3: What’s your ideal workflow?
After you’ve identified what’s wrong and why it needs fixing, find out what your teammate would rather be doing. Again, ask lots of questions. What’s your ideal workflow? What would be the easiest way to get this idea from your head to the game? If time, budget, and technology were unlimited, how would this work? Taking a blue sky approach now means you have a clear picture of the ideal situation, and you can later subtract from that based on your constraints. Now is a good time to set expectations. It may not be necessary based on your relationship with your teammate, but it’s important to state that you’re aiming high now in order to reach a compromise later. On the other side, if you bring in the constraints too early, you could miss opportunities to make their job a pleasure to do.
While you’re talking about the problems with this workflow, the sound designer wonders if there’s a way to unify the VO events for this particular class of trigger. Each event is being created based on some combination of game state data. What if they could just build a single event with some state logic, and have the correct VO play based on you setting that state in code? That would let them handle special cases and you might even get some new functionality for free down the road.
4: Is there a better workflow?
Because you’ve followed the information-gathering steps up to now, you might have ideas on how your teammate could improve their workflow without the need for additional tools. Maybe the project can be reorganized to make their job easier. Maybe they’re unintentionally doing it the hard way, and there’s a simple way to do what they want to do. Your job may stop here, and that’s great! Remember, your job is to solve workflow problems. That doesn’t necessarily mean you have to write code to do it.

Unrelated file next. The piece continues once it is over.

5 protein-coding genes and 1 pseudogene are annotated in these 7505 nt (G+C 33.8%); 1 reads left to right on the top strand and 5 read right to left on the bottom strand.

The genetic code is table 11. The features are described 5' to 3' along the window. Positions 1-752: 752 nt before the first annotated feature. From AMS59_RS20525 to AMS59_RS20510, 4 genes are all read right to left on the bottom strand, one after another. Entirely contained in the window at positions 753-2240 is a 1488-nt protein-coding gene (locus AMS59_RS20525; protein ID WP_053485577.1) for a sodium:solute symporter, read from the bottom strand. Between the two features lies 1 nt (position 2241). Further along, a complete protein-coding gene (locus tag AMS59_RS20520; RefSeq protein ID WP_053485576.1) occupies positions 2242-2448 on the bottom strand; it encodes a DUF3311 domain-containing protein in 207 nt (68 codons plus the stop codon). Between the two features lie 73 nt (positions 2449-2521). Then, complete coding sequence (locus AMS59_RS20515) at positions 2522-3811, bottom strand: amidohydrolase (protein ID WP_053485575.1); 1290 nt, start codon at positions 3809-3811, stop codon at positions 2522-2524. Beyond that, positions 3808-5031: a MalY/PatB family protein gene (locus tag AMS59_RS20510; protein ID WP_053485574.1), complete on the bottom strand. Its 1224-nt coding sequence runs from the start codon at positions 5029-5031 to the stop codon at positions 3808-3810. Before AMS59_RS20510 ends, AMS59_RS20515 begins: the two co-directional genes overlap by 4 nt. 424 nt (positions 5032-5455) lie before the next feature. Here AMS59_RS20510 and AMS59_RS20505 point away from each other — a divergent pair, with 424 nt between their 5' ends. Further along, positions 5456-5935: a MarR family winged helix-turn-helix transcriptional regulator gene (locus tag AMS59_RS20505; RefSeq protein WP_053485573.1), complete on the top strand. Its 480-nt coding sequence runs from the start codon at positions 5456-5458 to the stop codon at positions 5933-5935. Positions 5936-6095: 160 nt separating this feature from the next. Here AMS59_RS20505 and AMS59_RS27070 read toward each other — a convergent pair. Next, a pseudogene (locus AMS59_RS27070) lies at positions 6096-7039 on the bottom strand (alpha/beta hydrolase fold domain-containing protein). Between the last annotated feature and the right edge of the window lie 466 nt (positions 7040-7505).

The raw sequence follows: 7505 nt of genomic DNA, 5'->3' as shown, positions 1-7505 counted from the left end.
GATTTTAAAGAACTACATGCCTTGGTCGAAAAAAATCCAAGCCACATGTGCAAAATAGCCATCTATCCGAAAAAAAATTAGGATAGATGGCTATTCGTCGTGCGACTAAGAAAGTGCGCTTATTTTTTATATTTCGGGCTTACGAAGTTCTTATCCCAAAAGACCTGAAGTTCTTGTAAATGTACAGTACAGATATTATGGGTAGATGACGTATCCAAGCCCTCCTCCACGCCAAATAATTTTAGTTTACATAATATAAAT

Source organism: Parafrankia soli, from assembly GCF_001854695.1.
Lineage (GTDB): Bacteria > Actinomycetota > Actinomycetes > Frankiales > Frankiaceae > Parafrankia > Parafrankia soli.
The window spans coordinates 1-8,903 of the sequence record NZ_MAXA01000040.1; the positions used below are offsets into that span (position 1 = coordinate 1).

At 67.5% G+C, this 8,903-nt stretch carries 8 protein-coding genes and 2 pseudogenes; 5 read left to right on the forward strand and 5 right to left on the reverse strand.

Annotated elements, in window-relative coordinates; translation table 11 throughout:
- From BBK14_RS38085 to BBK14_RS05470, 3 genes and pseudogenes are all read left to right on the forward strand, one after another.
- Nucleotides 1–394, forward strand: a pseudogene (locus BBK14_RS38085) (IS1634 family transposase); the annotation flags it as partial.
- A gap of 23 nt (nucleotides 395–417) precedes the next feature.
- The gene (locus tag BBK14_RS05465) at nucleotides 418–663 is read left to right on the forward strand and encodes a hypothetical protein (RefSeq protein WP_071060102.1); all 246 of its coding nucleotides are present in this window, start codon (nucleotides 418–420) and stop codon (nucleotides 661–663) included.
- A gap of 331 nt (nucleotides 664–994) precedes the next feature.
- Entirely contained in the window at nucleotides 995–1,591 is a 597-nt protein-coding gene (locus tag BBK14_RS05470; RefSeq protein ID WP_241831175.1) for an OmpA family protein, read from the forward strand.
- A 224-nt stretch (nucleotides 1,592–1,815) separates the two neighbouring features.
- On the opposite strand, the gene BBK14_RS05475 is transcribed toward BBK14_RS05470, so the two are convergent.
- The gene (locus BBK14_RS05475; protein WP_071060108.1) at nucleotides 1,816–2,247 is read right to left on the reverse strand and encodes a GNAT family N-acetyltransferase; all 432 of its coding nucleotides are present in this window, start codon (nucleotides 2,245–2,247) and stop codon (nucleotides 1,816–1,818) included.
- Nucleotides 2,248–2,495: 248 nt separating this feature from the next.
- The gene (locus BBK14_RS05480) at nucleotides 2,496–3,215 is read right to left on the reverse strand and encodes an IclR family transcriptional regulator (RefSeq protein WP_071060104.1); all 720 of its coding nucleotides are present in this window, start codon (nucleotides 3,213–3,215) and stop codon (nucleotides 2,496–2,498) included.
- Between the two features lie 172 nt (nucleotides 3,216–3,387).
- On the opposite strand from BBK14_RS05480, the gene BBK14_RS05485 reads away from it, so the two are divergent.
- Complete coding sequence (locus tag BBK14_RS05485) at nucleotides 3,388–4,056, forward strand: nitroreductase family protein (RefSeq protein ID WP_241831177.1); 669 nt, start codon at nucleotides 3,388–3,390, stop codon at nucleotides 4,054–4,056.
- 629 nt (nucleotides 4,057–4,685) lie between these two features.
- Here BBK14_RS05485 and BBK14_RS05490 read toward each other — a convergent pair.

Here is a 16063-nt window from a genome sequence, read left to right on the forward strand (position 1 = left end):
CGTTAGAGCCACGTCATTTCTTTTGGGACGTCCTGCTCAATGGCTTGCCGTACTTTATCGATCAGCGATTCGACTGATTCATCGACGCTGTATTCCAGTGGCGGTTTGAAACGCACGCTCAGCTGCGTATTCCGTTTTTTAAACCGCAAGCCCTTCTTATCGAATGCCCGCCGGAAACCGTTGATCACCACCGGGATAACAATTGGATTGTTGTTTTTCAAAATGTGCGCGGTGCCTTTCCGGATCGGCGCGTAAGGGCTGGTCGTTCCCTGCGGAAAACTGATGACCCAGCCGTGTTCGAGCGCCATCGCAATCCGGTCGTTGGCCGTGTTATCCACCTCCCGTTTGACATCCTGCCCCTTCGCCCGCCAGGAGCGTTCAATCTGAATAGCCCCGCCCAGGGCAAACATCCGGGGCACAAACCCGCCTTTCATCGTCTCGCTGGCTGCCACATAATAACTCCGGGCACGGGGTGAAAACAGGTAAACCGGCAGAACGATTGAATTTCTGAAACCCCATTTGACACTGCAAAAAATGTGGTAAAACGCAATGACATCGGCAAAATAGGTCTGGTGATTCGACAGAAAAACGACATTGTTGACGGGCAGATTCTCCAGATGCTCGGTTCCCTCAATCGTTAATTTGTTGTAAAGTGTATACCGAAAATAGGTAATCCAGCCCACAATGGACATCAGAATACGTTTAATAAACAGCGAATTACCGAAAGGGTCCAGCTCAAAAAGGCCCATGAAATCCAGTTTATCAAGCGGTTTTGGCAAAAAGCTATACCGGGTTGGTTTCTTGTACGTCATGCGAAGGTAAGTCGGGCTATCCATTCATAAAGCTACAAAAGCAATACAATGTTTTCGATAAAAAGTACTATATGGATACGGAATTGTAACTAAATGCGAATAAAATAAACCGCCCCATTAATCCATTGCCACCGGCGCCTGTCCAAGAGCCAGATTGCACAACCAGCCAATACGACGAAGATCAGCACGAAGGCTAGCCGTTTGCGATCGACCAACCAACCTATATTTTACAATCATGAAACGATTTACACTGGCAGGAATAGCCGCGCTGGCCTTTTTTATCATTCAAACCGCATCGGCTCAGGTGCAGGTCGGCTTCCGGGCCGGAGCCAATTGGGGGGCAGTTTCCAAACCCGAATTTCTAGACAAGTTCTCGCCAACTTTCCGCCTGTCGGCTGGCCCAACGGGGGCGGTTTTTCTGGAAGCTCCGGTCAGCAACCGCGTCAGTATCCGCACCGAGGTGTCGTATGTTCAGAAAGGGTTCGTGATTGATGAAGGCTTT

You might realize that the audio system you’re using already supports setting states or switches based on game logic. Then all that’s required on the sound designer’s part is to restructure all of those one-off events into a tree under a single event. You could then change the code-side implementation to query the game state, set the switches, and fire off the unified VO event. When new game states are added or special cases arise based on certain combinations of game states, most of the time the sound designer can just update their switch tree and it will work. Other times, you might have to add support for an additional switch, but that’s all.
5: Has someone already done the work?
The next step to making sure you’re doing your job efficiently is asking yourself, “has someone already solved this problem?” Maybe there’s a tool out there that you can integrate into the workflow. Most of the time, buying a third-party tool is far cheaper than the cost of making it in-house. Need a way for sound designers to define time-based triggers? Will MIDI files work? Need to process a bunch of audio files before importing? How about downloading a batch processing tool? Again, it’s your job to solve the problem. That doesn’t mean you have to solve it from scratch.